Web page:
Now that Darwinzon Hernandez has had his taste of the big leagues and is likely to return there this season, the obvious question is: who’s next to go from Portland to Fenway Park?

Tanner Houck had a rough start in his Double-A debut with the Sea Dogs on April 6, but since then he has allowed just one earned run in 10 innings. Brianna Soukup/Staff Photographer

After Hernandez, Boston’s highest-ranked pitching prospect is also with the Double-A Sea Dogs.

But Tanner Houck isn’t yet checking the Amtrak schedule out of Portland.

“That was really cool and it’s very easy to let your mind wander,” Houck said of Hernandez’s promotion. “But I just show up on the field and honestly, take it moment by moment. After I get one thing done, I do the next, then the next …”

Good or bad, Houck moves on. So after his Sea Dogs debut featured his worst professional start, Houck picked himself up – “learn from it and come back strong,” he said following the game – after allowing 11 hits and seven runs in four innings against Reading on April 6.

In his next three starts, Houck has totaled 10 hits and one earned run in 16 innings, including six shutout innings Saturday at Binghamton for his third straight win.

Houck, 22, was Boston’s first-round draft pick (24th overall) in 2017, receiving a $2.6 million signing bonus. He was the team’s highest-drafted college pitcher since Matt Barnes (19th overall) in 2011.

Barnes is now one of Boston’s top relievers. Hernandez, a Sea Dogs starter, is likely to be used in relief in Boston, as in his debut Tuesday.

As for Houck, his fastball-slider combination makes for a tempting assignment in the bullpen. But hold that thought.

“I’m not going to say he’s a reliever,”  said Sea Dogs pitching coach Paul Abbott. “There’s not that many 6-foot-5 power-throwing, sinkerball right-handers. He just needs to get some wrinkles ironed out.

“If he gets those ironed out, we might have something special.”

Heading into Saturday’s start, Houck had a career record of 9-15 with a 4.23 ERA and 74 walks in 155 innings.

Special? Well, yes, if you look at the process.

Tanner Houck, Boston’s first-round draft pick in 2017, was promoted by the Red Sox to Double-A Portland at the start of this season. Brianna Soukup/Staff Photographer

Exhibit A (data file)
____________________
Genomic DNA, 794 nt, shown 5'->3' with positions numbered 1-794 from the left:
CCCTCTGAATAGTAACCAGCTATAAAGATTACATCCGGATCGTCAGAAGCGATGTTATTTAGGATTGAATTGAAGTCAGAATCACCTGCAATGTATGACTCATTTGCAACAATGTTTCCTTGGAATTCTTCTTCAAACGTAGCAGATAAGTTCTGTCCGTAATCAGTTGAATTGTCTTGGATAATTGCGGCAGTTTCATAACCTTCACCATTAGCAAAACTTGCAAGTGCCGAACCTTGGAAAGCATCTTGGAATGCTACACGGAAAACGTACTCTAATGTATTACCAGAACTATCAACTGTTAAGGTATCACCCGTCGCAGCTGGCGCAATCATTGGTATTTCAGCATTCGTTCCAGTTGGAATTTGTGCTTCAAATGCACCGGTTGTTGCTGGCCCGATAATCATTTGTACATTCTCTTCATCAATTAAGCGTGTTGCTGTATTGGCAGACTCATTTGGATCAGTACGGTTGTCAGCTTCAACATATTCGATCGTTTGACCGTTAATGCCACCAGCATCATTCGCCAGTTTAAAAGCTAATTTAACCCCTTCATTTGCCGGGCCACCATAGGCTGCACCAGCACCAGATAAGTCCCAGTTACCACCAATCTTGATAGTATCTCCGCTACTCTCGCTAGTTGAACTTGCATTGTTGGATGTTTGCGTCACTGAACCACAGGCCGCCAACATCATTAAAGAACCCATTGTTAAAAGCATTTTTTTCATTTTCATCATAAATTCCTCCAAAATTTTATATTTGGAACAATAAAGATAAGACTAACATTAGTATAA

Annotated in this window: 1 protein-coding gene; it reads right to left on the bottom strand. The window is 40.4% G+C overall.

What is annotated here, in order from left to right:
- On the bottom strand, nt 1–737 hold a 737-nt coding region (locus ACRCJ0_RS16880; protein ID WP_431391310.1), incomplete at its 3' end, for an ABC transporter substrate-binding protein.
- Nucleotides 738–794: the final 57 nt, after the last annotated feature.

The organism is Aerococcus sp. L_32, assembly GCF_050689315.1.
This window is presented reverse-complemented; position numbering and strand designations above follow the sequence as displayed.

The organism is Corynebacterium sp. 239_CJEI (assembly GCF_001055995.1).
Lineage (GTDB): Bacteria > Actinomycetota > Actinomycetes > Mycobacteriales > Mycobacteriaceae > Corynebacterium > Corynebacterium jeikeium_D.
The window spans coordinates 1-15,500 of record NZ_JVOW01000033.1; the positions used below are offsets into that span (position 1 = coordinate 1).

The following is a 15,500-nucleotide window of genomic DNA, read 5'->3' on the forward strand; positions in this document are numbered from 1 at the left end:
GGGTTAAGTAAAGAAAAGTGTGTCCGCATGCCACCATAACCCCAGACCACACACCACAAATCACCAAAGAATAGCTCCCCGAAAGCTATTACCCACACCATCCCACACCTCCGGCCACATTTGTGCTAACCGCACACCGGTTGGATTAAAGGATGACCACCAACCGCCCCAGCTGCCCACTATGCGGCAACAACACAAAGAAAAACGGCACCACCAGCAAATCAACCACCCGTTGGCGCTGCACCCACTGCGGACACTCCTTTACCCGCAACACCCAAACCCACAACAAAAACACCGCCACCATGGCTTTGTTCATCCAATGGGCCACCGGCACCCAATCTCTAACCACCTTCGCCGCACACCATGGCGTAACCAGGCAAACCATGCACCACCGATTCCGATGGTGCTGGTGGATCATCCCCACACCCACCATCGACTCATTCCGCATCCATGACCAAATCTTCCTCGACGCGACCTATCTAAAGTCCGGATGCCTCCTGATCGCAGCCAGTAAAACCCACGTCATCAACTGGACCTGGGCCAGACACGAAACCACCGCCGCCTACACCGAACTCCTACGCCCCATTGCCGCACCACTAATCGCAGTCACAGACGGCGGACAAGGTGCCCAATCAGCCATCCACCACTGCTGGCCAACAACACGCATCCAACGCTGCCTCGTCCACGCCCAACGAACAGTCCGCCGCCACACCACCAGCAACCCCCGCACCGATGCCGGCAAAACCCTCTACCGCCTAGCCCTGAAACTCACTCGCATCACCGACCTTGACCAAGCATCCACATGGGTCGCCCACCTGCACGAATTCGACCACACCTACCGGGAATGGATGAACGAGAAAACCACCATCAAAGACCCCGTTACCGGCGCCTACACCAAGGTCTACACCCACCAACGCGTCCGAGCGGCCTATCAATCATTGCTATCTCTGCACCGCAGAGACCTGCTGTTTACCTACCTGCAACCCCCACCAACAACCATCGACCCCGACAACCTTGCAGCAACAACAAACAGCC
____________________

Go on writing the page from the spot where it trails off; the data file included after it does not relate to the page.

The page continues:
Houck, a native of Collinsville, Illinois – “about 20 minutes from downtown St. Louis” – became the ace at the University of Missouri before the Red Sox drafted him. At short-season Lowell in 2017, Houck looked fine in 10 abbreviated starts (3.63 ERA, 25 strikeouts/eight walks in 22 innings).

In 2018, Boston decided to test its top pick and skipped Houck over Class A Greenville straight to advanced Class A Salem.

The move looked disastrous. On June 9, Houck was 2-6 with a 6.16 ERA, and 38 strikeouts/37 walks in 49 2/3 innings.

But that’s where the process comes in. Houck is primarily a two-seam/sinkerball pitcher. The Red Sox wanted him to show more variety and also use a four-seam fastball.

“A little bit of me trying to get away from myself. I was trying to be a four-seam guy that lived up in the zone and get that ‘rise action,’ ” he said. “The mechanics were kind of out of whack, which caused the arm action to variate, which caused for a lot of misfire.

“Nothing was the same and consistent, which is what everyone preaches. Consistency makes for a great ballplayer.”

Houck looked anything but great but kept working. He went back to primarily using the two-seam sinker but was now able to also bring high heat – with results. After June 9, Houck was 5-5 with a 2.86 ERA, and 73 strikeouts/23 walks in 69 innings.

“He’s got that ability to pitch on top of the zone, and he has so much run on his sinker,” Abbott said. Batters “have to defend against both. If he can command that four-seam on top of the zone, he’s going to be really tough.”

Continuing in Houck’s process was developing the change-up.

“If you asked me two years ago how do you feel about your change-up, I would have honestly laughed,” he said. “But last year in Salem I really got some confidence with it. I took that into the offseason and built even more confidence with it this year.”

So much confidence that Houck threw more change-ups in his Double-A debut “than in any other game. He got shelled but Houck’s main problem wasn’t executing all his pitches. But he did find some positives.

“I saw weak contact with (the change-up),” he said. “You have to step back and say the results weren’t very good but on the positive side, I got a lot of work in with a pitch that has been questionable.

“Having that work and building that confidence has really moved it forward.”

In his next start, Houck allowed four hits and one earned run. Then on Tuesday – an abbreviated five-inning game because of rain – Houck dominated the Hartford Yard Goats. He retired the first nine batters before allowing a single to left field, Hartford’s only hit. Houck struck out nine, finishing off two batters with his change-up.

“The change-up is getting there and it should be a big weapon for him eventually,” Abbott said. “There are some alignment issues that cause some inconsistencies. That’s gotten better.”

Houck is bound to have more hiccups in the minors but the process is working. Darwinzon Hernandez may not be the only pitcher finding his way to Fenway this season.


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